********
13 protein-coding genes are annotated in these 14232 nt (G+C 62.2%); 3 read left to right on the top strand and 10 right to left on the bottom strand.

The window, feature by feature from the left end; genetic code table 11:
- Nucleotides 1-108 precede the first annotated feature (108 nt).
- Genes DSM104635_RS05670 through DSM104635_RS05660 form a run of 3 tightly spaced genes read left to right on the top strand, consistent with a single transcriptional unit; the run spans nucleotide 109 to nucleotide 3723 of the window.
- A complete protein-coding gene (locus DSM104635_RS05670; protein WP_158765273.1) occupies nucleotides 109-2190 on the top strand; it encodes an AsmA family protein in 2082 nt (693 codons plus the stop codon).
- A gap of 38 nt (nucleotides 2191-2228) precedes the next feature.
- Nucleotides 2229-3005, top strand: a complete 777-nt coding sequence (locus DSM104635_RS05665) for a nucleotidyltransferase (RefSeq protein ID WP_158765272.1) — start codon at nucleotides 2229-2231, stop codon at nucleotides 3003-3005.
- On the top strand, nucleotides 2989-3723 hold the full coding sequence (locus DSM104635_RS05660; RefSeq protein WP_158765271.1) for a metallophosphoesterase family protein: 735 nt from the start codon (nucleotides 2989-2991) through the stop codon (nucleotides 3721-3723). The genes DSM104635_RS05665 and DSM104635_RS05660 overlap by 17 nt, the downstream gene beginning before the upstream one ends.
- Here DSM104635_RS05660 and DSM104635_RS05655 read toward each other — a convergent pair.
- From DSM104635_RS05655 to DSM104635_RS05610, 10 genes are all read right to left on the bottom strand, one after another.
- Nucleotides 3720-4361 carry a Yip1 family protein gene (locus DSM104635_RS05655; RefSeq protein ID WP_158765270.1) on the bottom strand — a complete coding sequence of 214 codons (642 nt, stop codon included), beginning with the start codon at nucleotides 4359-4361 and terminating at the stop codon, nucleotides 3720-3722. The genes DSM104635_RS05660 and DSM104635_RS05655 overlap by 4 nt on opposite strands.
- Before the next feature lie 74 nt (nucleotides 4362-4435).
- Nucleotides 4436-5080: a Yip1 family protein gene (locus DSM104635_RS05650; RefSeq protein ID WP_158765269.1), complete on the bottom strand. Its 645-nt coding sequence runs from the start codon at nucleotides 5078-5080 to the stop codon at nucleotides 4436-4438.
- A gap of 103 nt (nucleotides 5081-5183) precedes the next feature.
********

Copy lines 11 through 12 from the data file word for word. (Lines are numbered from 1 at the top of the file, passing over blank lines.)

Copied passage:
- Nucleotides 3720-4361 carry a Yip1 family protein gene (locus DSM104635_RS05655; RefSeq protein ID WP_158765270.1) on the bottom strand — a complete coding sequence of 214 codons (642 nt, stop codon included), beginning with the start codon at nucleotides 4359-4361 and terminating at the stop codon, nucleotides 3720-3722. The genes DSM104635_RS05660 and DSM104635_RS05655 overlap by 4 nt on opposite strands.
- Before the next feature lie 74 nt (nucleotides 4362-4435).